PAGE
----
Shaya has never been on Facebook or Instagram. He has a Twitter account but only because the teams he’s worked for want him to promote their games. He believes he’s always been a private person by nature but readily concedes he’s had to nurture a protective shell. So how much more outgoing might he have otherwise been if not burdened with a secret life that he couldn’t even live?
“It takes a toll on you,” he said. “It’s like you’re carrying something around with you all the time. It makes you want to be less accessible to people. More introverted. You protect yourself. I wouldn’t say I’m necessarily lonely, but I’m alone a lot.
“It’s hard to meet new people. They could be really nice people and they may have sincere interest in knowing you or knowing about you, so they ask questions. It’s just natural curiosity or being nice but for me, it was frightening. So, you develop a sense of when to avoid those meetings and situations. You can’t answer questions about yourself honestly. If you lie, you might betray who you really are. So, it’s a lot easier to just not meet new people.”
And perhaps now that he’s come out, he’ll be able to go to a New Year’s Eve party again, because the one time he was invited to a team New Year’s Eve party, it didn’t go well.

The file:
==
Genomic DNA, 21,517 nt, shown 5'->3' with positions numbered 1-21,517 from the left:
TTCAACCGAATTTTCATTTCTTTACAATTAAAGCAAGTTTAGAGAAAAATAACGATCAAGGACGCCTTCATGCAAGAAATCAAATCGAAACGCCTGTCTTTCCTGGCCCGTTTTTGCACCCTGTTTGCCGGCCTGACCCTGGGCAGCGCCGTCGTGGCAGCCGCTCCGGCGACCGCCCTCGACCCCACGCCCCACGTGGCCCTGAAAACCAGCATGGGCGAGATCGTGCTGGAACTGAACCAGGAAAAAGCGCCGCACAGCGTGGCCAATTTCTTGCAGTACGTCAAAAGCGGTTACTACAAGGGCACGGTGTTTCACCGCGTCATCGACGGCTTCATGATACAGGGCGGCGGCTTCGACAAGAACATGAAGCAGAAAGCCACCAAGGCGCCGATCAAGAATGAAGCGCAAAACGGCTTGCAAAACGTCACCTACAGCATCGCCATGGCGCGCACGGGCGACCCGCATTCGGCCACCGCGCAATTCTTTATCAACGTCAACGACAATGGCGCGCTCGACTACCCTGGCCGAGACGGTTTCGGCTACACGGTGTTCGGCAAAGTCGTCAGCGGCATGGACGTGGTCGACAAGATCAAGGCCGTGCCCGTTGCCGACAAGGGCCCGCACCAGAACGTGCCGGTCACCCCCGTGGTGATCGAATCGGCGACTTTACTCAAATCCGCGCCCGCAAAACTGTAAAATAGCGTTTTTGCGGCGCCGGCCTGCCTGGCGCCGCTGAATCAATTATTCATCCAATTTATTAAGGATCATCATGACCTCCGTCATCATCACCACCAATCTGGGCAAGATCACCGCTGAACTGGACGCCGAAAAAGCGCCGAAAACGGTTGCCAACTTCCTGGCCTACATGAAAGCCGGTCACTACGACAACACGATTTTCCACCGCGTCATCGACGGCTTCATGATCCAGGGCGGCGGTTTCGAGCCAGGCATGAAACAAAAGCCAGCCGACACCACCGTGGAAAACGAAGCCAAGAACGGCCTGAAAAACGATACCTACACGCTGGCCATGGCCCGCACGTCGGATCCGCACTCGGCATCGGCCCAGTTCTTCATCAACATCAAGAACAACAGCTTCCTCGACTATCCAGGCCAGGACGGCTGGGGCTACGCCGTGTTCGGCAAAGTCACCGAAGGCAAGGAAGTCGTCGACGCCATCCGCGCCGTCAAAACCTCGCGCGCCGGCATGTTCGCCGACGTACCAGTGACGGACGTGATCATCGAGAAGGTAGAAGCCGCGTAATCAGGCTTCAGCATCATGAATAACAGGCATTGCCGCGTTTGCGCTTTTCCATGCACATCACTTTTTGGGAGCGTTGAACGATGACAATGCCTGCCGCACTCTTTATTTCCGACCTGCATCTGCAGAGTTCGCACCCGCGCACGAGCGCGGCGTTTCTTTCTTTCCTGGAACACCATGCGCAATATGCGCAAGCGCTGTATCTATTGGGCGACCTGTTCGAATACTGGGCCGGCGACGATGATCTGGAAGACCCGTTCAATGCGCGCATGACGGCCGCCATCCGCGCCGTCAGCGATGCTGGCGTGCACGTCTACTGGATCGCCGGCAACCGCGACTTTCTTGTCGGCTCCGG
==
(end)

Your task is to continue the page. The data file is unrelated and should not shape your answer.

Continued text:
“Every guy who was at the party was there with a wife or a girlfriend,” he recalled. “When the clock struck midnight, every couple is smooching. I’m literally the only one on my own, just standing there, looking at everyone else kissing. Well, this is awkward. Then they’re looking at me by myself and I can see the look on their faces, ‘Oh, poor Shaya.’ I made the mental note that night — no more New Year’s Eve parties for me.”
There’s a whole new world out there now for Shaya to navigate. A brave, new world.
“It really is a courageous thing that he’s done,” Vellucci said. “To be 40 years old in the line of work that he’s in, well, that takes great courage. I mentioned that quote to Jason, ‘Those who matter don’t mind; those who mind don’t matter.’ He’ll find out who his real friends are.”
And make some new ones as he embarks on a new life as his true self.
Just as Bayne Pettinger and Luke Prokop showed the way for Shaya, he hopes his decision may inspire someone else to live their best life and be themselves.
“I know how lonely [closeted life] is,” he said. “If I can help someone else feeling the same way I did, that would make me very happy.”